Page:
Mary

The very busy area of Victoria station with thousands of people rushing around its confusing maze of road works trying to get somewhere or away from somewhere else. In amongst all this commotion in a parallel world sits Mary. Scrunched up and moulded into a small package so that passers-by are immune to her existence. She sits there with an old coffee cup, probably with no more than a pound in there.

(If everyone who walked past her gave her 10p, by the 100th person she would have the £10 for one night’s accommodation. This can be a reality, but it isn’t).

She is always a little weary when we first approach. I guess it’s intimidating when 5 people surround her as she sits on the ground. We probably get asked many times in the day “Hey how are you” even though the answer may be of no interest to the person asking. However for Mary and many others alike I doubt anybody asks how they are at all, so I understand if she is surprised. We all huddle up around her and offer her food, something to drink, clothes and toiletries. She is appreciative of it all. Maybe in many people’s eyes she has nothing, but she gave us everything she had in that smile.

I always remember one time when I asked her if there was anything else she needed, to which she giggled like a little school girl, looked around for other passers-by then leaned forward and whispered, “women’s underwear”. Seeing this child like spirit is a glimmer of light in her otherwise dark world.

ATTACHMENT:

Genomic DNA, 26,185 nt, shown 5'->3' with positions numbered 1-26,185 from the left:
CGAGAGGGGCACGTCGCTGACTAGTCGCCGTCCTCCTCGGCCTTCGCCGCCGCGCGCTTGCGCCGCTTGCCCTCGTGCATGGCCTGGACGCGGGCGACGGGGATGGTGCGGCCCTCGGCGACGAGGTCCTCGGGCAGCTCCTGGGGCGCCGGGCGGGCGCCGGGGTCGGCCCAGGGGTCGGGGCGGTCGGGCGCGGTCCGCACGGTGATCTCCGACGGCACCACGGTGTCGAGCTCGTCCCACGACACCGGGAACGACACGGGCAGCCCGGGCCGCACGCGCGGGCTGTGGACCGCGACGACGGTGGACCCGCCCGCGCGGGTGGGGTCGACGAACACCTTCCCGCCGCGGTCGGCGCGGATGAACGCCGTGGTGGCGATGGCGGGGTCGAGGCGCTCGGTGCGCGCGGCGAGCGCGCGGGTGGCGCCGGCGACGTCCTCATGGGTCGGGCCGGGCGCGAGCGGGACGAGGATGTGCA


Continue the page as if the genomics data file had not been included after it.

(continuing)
She has been recently evicted from her usual busy location opposite the station to a dark looking corner next to a building. She is not happy there and doesn’t feel safe. Unfortunately Mary’s presence doesn’t feature as one of London’s tourist attractions hence why has been swept away. I feel resentment in her voice each time she talks about the Police. They have forced this 70 year old lady away from her safer location, arrested her and put her in a cell, then to be thrown back onto the streets when they don’t know what else to do. Apparently these are the people whose job it is to keep us safe.

Her other alternative is a hostel. What happens when she gets there…she is threatened by drug users and fears that all her belongings will get stolen. She doesn’t want to be there. She can’t be there!

She has one small trolley with all her belongings inside. What she has in abundance though is her faith in God. Every time I’ve seen her she looks towards the sky and says that he will look after her. Her inner spirit and belief re-assures me that she will be alright, but the last time I saw her that spirit seems to be dwindling. Through whatever she has experienced in life, she is just a little girl inside that wants to be cared for and be safe.

Dear London, you are an amazing place and I love you but why have you forgotten about Mary’s smile?